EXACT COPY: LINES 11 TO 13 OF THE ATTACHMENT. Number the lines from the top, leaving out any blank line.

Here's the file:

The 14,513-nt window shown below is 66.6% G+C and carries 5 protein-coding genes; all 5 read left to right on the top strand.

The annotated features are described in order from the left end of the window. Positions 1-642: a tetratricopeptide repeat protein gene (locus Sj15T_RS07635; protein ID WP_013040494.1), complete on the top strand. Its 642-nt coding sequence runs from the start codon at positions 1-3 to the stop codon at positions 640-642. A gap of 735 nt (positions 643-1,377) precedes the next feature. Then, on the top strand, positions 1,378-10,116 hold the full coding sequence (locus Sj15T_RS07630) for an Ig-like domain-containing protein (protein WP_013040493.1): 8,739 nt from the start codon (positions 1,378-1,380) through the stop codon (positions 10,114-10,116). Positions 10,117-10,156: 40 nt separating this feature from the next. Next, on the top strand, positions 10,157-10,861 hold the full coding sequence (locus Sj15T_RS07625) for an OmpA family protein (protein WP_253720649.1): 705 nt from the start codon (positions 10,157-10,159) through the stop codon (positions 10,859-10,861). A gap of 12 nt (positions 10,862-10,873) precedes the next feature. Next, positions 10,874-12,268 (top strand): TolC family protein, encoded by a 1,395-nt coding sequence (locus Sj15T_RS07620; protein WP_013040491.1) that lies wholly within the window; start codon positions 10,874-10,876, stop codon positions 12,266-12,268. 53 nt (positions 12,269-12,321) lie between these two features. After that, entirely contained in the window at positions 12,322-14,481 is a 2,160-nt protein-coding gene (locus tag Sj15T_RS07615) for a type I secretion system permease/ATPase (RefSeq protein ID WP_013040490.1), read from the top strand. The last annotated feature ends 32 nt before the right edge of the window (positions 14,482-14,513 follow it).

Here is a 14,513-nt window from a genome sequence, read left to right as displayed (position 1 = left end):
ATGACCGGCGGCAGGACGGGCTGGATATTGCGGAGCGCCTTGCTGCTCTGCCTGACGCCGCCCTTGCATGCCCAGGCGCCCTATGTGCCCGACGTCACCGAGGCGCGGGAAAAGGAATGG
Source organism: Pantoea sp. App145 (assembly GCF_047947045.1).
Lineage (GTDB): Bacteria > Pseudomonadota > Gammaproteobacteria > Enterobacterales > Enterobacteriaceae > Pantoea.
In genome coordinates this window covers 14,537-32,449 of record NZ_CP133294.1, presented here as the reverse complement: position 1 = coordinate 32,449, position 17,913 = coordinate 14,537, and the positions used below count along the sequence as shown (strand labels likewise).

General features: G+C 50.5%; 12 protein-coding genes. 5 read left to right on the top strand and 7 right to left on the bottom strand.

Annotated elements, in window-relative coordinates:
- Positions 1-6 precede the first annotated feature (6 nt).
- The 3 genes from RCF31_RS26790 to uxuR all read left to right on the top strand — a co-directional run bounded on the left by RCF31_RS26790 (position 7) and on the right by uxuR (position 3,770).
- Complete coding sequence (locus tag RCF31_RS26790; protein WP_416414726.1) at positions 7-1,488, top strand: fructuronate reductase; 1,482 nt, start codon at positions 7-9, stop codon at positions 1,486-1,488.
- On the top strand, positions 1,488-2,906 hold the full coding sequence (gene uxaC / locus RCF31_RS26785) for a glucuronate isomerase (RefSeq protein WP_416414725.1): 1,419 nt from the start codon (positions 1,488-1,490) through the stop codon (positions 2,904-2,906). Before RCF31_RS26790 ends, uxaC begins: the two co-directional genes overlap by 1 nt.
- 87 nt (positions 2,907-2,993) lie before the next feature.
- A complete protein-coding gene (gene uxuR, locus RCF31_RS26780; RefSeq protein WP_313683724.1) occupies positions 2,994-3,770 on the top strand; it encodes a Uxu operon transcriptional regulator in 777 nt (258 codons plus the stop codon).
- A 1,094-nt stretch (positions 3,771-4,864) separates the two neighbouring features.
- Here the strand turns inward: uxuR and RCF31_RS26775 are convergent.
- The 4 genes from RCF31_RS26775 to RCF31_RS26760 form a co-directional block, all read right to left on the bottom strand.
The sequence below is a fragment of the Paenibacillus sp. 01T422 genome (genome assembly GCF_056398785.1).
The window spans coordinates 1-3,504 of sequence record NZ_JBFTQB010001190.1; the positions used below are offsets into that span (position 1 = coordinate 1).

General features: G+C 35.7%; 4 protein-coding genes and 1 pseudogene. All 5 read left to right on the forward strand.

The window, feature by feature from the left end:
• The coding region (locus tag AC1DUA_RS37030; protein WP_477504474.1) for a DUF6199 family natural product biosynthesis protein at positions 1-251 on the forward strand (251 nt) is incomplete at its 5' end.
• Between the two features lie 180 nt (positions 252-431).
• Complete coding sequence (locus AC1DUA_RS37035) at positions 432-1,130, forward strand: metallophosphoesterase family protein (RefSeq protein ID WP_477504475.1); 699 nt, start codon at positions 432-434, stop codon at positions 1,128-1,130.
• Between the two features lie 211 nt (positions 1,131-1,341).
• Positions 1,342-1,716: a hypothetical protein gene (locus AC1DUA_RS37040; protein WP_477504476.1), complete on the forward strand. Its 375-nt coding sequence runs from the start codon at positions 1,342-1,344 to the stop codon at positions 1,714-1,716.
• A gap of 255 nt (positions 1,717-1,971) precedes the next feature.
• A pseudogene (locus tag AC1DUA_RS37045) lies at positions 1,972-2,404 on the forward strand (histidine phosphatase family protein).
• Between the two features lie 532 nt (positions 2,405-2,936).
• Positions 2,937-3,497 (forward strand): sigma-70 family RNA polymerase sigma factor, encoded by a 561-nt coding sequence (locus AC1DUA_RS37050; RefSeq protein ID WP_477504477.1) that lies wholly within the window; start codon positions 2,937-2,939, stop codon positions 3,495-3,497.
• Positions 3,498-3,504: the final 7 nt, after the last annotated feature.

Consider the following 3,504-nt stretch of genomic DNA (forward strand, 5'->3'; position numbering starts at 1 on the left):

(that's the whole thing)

- The 3 genes from RCF31_RS26790 to uxuR all read left to right on the top strand — a co-directional run bounded on the left by RCF31_RS26790 (position 7) and on the right by uxuR (position 3,770).
- Complete coding sequence (locus tag RCF31_RS26790; protein WP_416414726.1) at positions 7-1,488, top strand: fructuronate reductase; 1,482 nt, start codon at positions 7-9, stop codon at positions 1,486-1,488.
- On the top strand, positions 1,488-2,906 hold the full coding sequence (gene uxaC / locus RCF31_RS26785) for a glucuronate isomerase (RefSeq protein WP_416414725.1): 1,419 nt from the start codon (positions 1,488-1,490) through the stop codon (positions 2,904-2,906). Before RCF31_RS26790 ends, uxaC begins: the two co-directional genes overlap by 1 nt.